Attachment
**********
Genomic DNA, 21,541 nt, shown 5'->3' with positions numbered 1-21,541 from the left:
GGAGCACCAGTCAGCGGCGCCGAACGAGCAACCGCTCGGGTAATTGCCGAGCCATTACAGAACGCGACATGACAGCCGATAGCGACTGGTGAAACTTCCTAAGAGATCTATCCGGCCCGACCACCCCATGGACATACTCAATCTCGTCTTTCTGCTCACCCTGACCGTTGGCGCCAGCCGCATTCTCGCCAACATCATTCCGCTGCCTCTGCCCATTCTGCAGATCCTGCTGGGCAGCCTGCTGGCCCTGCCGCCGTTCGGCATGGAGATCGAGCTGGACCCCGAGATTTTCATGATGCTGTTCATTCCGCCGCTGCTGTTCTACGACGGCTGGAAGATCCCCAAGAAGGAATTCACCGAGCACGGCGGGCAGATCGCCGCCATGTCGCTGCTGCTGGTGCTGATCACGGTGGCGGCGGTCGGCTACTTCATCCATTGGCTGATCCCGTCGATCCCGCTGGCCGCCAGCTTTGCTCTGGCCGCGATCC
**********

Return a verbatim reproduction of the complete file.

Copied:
Genomic DNA, 21,541 nt, shown 5'->3' with positions numbered 1-21,541 from the left:
GGAGCACCAGTCAGCGGCGCCGAACGAGCAACCGCTCGGGTAATTGCCGAGCCATTACAGAACGCGACATGACAGCCGATAGCGACTGGTGAAACTTCCTAAGAGATCTATCCGGCCCGACCACCCCATGGACATACTCAATCTCGTCTTTCTGCTCACCCTGACCGTTGGCGCCAGCCGCATTCTCGCCAACATCATTCCGCTGCCTCTGCCCATTCTGCAGATCCTGCTGGGCAGCCTGCTGGCCCTGCCGCCGTTCGGCATGGAGATCGAGCTGGACCCCGAGATTTTCATGATGCTGTTCATTCCGCCGCTGCTGTTCTACGACGGCTGGAAGATCCCCAAGAAGGAATTCACCGAGCACGGCGGGCAGATCGCCGCCATGTCGCTGCTGCTGGTGCTGATCACGGTGGCGGCGGTCGGCTACTTCATCCATTGGCTGATCCCGTCGATCCCGCTGGCCGCCAGCTTTGCTCTGGCCGCGATCC